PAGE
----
Poisoning from an overdose of hydroxyzine, which is an antihistamine.
Note: This list may not be all inclusive.
- body as a whole o unsteadiness o tremor o convulsions o dry mouth
- eyes, ears, nose, and throat o blurred vision
- skin o flushed skin
- heart and blood vessels o rapid heartbeat o low blood pressure o palpitations
- nervous system o depression o excitation o drowsiness o nervousness o dizziness o hallucinations o disorientation o delirium o coma
Before Calling Emergency
Determine the following information:
- the patient’s age, weight, and condition
- the name of the product (ingredients and strengths if known)
- the time it was swallowed
- the amount swallowed
- if the medication was prescribed for the patient
Poison Control, or a local emergency number
They will instruct you if it is necessary to take the person to the hospital. See Poison Control centers for telephone numbers and addresses. Take the container with you to the emergency room.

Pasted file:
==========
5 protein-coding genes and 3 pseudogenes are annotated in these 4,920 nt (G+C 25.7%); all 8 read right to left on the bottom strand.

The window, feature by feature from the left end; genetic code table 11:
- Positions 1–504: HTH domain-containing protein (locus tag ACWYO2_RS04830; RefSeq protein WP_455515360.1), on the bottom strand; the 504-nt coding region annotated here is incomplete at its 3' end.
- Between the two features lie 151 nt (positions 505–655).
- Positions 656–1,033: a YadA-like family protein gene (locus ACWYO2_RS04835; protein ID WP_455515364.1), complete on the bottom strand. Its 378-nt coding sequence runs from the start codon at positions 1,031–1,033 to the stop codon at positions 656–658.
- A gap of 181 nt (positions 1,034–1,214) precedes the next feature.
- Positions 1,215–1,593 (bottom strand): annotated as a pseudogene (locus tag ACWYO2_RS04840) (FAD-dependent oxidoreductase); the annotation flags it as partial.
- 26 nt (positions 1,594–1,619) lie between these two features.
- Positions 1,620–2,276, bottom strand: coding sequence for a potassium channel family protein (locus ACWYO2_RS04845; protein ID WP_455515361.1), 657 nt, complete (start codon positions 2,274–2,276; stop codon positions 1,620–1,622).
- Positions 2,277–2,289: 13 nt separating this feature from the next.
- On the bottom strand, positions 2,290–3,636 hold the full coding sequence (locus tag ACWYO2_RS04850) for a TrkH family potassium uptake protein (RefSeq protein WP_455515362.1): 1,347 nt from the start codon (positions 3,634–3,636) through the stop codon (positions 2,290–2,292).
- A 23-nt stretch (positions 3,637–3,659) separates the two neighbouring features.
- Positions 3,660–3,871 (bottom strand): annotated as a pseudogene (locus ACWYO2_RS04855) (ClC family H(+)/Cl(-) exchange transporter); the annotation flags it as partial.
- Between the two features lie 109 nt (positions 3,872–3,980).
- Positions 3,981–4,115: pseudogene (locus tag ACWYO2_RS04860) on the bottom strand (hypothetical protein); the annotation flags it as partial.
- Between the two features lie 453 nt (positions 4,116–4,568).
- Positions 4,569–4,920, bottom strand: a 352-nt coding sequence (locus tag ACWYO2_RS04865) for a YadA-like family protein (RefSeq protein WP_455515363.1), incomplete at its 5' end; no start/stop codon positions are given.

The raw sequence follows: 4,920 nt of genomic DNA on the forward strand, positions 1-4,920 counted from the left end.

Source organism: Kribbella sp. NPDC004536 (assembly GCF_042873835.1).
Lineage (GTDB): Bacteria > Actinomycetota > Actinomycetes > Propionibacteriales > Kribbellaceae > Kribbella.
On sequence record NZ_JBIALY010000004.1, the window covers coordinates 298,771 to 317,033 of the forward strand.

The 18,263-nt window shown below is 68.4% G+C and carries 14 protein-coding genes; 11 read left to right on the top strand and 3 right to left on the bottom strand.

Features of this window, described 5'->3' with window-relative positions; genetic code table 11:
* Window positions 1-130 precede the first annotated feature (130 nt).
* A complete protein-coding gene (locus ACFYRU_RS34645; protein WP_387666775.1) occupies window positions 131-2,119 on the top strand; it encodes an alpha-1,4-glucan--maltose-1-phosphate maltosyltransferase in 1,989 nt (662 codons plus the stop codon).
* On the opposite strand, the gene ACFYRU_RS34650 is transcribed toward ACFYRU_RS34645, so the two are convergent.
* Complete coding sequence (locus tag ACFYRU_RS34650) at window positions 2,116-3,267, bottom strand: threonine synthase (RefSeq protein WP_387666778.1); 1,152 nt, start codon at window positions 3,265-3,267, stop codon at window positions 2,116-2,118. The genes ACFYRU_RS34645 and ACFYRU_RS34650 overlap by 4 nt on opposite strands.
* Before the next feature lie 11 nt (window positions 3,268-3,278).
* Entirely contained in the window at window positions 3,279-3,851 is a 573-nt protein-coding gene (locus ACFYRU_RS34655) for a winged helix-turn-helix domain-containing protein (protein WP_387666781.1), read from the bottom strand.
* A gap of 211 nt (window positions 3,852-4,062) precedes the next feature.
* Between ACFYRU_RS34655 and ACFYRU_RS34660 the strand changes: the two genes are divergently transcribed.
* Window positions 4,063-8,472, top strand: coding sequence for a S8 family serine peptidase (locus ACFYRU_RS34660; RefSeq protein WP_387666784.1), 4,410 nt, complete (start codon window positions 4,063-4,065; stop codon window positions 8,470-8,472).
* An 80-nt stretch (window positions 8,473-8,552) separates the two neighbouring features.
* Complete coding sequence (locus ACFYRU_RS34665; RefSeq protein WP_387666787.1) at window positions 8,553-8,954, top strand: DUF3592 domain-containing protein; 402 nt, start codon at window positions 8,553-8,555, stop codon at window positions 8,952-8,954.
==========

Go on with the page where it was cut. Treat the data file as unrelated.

What to expect at the emergency room
Some or all of the following procedures may be performed:
- Induce emesis.
- Administer activated charcoal.
- Administer a laxative.
- Use gastric lavage.
- Administer an antidote if necessary.
- Treat the symptoms.
If the patient survives the first 24 hours, survival is likely.
by Dave R. Roger, M.D.
All ArmMed Media material is provided for information only and is neither advice nor a substitute for proper medical care. Consult a qualified healthcare professional who understands your particular history for individual concerns.